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  • #31
    Originally posted by Peter1
    To confirm, you would only do a backdoor Roth IRA if you know for sure your income at retirement will be less than what it is now?
    For example, if my income is 300K now, then there would be no point in a Backdoor Roth IRA if at retirement I would be making less than 300K? How do you know for sure what the future holds with income at retirement?
    We have hashed this out so many times...I disagree with conventional wisdom on this. There are more reasons to decide whether to contribute to a Roth than "expected" tax bracket in retirement. Plans change, lives change. I happen to believe Roth IRAs are one of the great, legal, CYA tax dodges of all time.
    Last edited by jfoxcpacfp; 01-27-2021, 12:41 PM. Reason: moved a comma
    Our passion is protecting clients and others from predatory advisors. Fox & Co CPAs, Fox & Co Wealth Mgmt. 270-247-6087

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    • #32
      Originally posted by Peter1
      To confirm, you would only do a backdoor Roth IRA if you know for sure your income at retirement will be less than what it is now?
      -- no, you perform a bdrIRA every time.

      Originally posted by Peter1
      For example, if my income is 300K now, then there would be no point in a Backdoor Roth IRA if at retirement I would be making less than 300K? How do you know for sure what the future holds with income at retirement?
      - your income has no bearing on the decision to fund a rIRA, only the method for which you do it.

      does that make sense?

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      • #33
        Hey all. Did our first backdoor roth for wife and I's accounts. Got our 1099-Rs and will be using Turbotax. In 2019 I overcontributed to 401k by a few hundred dollars (lost track between job switches). I contacted vanguard they distributed the money back to me and was told that I would be sent a 1099-R that would reflect and show that "untaxed overcontribution" that was given back to me. Is it a separate 1099-R that they send to me? It looks like the 1099 R sent only reflects the backdoor ROTH. Will this also change how I do my backdoor roth and input my 1099 R in turbotax? Thanks

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        • #34
          Originally posted by standupguy View Post
          Hey all. Did our first backdoor roth for wife and I's accounts. Got our 1099-Rs and will be using Turbotax. In 2019 I overcontributed to 401k by a few hundred dollars (lost track between job switches). I contacted vanguard they distributed the money back to me and was told that I would be sent a 1099-R that would reflect and show that "untaxed overcontribution" that was given back to me. Is it a separate 1099-R that they send to me? It looks like the 1099 R sent only reflects the backdoor ROTH. Will this also change how I do my backdoor roth and input my 1099 R in turbotax? Thanks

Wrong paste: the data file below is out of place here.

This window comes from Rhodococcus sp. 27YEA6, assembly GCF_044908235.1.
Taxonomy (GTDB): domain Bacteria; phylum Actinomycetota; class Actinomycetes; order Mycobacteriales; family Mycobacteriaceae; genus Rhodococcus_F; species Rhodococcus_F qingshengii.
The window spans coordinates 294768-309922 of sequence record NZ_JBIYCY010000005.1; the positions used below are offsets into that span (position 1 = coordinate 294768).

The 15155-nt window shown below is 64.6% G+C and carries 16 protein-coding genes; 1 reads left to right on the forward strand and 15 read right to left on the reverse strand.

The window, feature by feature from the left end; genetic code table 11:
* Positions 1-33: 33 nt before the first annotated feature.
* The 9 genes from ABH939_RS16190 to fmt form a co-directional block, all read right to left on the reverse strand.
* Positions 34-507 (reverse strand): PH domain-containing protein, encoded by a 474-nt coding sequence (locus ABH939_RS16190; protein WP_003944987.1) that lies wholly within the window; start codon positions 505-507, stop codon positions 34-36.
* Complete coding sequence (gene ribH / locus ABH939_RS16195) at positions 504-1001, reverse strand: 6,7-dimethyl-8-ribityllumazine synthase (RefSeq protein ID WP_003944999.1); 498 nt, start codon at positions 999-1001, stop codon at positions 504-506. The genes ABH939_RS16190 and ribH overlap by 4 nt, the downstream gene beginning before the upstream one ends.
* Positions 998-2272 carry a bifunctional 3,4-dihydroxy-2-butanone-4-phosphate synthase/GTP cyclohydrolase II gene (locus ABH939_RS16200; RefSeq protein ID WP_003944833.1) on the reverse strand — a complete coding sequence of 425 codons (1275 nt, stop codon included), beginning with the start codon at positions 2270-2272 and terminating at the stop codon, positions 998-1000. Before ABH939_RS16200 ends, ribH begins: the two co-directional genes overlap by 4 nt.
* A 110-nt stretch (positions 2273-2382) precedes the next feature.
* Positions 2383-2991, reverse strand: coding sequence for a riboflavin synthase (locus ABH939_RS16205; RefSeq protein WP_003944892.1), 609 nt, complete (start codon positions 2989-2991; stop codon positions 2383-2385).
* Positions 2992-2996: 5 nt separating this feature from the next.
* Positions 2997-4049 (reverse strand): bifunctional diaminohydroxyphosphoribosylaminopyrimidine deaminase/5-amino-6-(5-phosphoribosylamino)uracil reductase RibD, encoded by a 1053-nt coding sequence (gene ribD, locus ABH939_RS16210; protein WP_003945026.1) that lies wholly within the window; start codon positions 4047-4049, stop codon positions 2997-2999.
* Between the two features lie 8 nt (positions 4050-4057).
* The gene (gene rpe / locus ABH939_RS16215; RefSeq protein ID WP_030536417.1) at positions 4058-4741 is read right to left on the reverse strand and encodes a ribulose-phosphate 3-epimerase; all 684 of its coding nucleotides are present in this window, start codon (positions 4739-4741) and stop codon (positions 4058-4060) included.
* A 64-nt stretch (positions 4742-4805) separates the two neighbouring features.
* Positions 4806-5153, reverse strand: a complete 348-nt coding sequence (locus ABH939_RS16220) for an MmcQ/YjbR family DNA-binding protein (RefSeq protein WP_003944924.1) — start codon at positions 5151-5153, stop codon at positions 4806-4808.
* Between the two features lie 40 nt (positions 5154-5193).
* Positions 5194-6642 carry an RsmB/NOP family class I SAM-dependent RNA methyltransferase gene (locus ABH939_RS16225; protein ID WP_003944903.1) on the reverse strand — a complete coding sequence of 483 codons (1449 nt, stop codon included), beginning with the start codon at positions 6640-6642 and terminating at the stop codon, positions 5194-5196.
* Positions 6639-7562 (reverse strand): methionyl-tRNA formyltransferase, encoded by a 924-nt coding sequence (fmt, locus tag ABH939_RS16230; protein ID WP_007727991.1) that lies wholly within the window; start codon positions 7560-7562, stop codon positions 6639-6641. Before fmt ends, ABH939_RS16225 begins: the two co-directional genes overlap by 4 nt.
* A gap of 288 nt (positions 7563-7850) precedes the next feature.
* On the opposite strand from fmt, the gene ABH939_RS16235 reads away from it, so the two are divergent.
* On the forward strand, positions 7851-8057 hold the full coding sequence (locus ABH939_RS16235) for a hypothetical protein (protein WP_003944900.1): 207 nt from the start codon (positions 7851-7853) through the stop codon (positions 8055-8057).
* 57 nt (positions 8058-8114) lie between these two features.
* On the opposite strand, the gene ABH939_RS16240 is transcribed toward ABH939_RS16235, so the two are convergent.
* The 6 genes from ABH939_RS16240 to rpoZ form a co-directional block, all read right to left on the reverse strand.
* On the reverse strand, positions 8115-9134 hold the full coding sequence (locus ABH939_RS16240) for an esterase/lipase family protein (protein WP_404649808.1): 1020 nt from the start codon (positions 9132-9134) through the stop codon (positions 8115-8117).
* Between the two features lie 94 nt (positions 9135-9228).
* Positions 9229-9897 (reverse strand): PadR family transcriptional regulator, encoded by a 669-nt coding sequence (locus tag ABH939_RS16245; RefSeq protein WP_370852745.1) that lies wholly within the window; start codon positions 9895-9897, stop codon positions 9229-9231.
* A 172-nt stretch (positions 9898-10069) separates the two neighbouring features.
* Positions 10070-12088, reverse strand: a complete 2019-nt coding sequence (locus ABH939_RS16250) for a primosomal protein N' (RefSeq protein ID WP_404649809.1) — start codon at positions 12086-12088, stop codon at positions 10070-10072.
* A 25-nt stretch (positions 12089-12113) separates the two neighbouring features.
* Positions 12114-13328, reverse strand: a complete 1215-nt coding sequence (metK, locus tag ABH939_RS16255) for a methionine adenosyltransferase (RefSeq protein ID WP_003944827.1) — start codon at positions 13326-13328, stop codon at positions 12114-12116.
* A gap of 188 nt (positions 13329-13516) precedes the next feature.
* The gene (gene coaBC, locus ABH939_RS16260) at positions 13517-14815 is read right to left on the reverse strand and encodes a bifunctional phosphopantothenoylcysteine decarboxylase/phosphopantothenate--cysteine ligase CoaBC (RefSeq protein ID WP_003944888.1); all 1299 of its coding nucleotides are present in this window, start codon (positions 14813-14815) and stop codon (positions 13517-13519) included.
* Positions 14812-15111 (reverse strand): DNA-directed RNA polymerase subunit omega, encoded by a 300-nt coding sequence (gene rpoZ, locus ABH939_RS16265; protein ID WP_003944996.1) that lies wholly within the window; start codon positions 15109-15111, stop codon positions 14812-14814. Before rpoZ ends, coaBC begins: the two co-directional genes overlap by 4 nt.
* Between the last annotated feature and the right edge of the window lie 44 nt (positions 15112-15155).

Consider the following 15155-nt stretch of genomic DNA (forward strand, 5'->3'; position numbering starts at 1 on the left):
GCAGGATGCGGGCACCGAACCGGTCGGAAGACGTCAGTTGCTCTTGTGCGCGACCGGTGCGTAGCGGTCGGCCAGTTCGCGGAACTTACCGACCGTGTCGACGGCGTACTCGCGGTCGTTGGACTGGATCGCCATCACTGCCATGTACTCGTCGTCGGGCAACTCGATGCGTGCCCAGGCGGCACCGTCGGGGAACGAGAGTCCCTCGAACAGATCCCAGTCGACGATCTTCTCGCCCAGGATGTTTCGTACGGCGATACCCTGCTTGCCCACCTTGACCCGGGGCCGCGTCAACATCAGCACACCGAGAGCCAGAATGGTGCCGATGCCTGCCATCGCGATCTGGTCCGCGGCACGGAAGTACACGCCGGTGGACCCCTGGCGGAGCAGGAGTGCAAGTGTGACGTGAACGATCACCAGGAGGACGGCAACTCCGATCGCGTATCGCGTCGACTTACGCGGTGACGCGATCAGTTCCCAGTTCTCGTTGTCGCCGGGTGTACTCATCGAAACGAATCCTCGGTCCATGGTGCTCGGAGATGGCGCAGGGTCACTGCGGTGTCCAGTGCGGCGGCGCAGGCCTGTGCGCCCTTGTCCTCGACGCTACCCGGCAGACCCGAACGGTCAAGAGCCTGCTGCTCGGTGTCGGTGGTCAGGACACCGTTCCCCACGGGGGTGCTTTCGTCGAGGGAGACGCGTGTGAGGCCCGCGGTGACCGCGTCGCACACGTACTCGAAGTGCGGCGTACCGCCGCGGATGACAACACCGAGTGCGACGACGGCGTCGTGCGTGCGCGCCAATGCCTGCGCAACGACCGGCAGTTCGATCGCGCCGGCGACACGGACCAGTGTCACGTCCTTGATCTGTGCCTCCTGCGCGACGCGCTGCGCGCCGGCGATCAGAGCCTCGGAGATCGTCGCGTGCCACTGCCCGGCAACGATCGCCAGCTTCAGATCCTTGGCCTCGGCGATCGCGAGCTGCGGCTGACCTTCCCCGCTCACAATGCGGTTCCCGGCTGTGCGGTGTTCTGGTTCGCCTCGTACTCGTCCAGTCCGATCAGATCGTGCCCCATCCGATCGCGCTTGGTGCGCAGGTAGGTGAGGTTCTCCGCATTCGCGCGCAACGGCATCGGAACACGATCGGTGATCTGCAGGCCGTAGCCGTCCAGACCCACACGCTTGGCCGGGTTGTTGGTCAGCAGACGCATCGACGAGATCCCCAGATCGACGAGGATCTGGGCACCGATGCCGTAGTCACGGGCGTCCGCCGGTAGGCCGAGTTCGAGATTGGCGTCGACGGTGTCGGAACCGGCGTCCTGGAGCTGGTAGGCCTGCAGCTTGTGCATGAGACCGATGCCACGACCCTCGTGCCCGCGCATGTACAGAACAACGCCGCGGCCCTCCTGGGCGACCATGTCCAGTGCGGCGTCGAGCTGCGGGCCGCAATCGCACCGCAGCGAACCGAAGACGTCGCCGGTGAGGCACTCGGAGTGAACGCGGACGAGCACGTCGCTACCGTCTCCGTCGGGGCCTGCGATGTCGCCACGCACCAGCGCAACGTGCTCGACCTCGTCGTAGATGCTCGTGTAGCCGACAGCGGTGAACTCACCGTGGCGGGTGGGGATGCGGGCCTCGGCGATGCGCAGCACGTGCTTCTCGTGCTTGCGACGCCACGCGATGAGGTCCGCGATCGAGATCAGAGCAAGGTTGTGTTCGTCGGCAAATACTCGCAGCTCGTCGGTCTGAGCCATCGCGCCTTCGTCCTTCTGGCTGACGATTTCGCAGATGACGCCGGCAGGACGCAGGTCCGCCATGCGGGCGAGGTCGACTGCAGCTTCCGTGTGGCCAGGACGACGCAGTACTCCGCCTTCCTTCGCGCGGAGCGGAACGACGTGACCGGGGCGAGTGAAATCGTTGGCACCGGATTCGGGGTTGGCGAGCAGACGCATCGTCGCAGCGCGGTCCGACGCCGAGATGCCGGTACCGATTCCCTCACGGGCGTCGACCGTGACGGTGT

the 2019 tax year is already passed, so that should have been filed last year.
          But yes, it otherwise is separate.

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          • #35
            I'm sure this answer exists somewhere but there is some much info to sift through, so I'll ask again:
            I opened a traditional IRA and started making investments in it without reading about how to do a backdoor Roth beforehand. I have made my 6k contribution for 2020 but now the portfolio has increased to $8600. I know I need to convert the total to a Roth and will owe taxes on the gains but do I first need to sell the investments and move over the cash or just move over the investments (I use ETrade)?

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            • #36
              Originally posted by PCCM View Post
              I'm sure this answer exists somewhere but there is some much info to sift through, so I'll ask again:
              I opened a traditional IRA and started making investments in it without reading about how to do a backdoor Roth beforehand. I have made my 6k contribution for 2020 but now the portfolio has increased to $8600. I know I need to convert the total to a Roth and will owe taxes on the gains but do I first need to sell the investments and move over the cash or just move over the investments (I use ETrade)?
              you can move the investments (rather youll buy the same ones in the rIRA) if you want.

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              • #37
                Originally posted by Peter1

                Sorry, newbie question, is it too late to open, convert, and fund a Backdoor Roth IRA now for 2020?
                Did you read through the first post in this thread? "– When can I do 2021? Until 2022 April tax day. Lump sum, lump convert immediately."

                If you subtract a year from each of the two times listed above, you'll find that you have until tax day in April, 2021, to take care of your back door Roth for 2020. Do it sooner than later, since it can take a while for deposits to settle.

                Please read the rest of Peds' excellent post to avoid other all too common problems.